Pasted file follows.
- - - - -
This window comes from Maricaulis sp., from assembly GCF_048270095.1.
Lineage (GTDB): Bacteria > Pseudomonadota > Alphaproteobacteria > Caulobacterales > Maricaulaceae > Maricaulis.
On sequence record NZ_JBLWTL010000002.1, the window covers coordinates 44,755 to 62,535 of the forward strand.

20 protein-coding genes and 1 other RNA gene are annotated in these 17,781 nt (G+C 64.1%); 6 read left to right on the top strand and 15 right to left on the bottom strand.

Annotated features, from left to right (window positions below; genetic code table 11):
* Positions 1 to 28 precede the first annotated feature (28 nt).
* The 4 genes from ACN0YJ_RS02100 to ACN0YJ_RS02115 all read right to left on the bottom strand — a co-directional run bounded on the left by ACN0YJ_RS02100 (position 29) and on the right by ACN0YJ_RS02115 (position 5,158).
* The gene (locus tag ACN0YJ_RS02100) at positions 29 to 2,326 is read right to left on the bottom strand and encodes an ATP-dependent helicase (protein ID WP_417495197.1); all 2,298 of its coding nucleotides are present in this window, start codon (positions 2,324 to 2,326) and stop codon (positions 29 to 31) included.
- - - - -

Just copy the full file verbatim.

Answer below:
This window comes from Maricaulis sp., from assembly GCF_048270095.1.
Lineage (GTDB): Bacteria > Pseudomonadota > Alphaproteobacteria > Caulobacterales > Maricaulaceae > Maricaulis.
On sequence record NZ_JBLWTL010000002.1, the window covers coordinates 44,755 to 62,535 of the forward strand.

20 protein-coding genes and 1 other RNA gene are annotated in these 17,781 nt (G+C 64.1%); 6 read left to right on the top strand and 15 right to left on the bottom strand.

Annotated features, from left to right (window positions below; genetic code table 11):
* Positions 1 to 28 precede the first annotated feature (28 nt).
* The 4 genes from ACN0YJ_RS02100 to ACN0YJ_RS02115 all read right to left on the bottom strand — a co-directional run bounded on the left by ACN0YJ_RS02100 (position 29) and on the right by ACN0YJ_RS02115 (position 5,158).
* The gene (locus tag ACN0YJ_RS02100) at positions 29 to 2,326 is read right to left on the bottom strand and encodes an ATP-dependent helicase (protein ID WP_417495197.1); all 2,298 of its coding nucleotides are present in this window, start codon (positions 2,324 to 2,326) and stop codon (positions 29 to 31) included.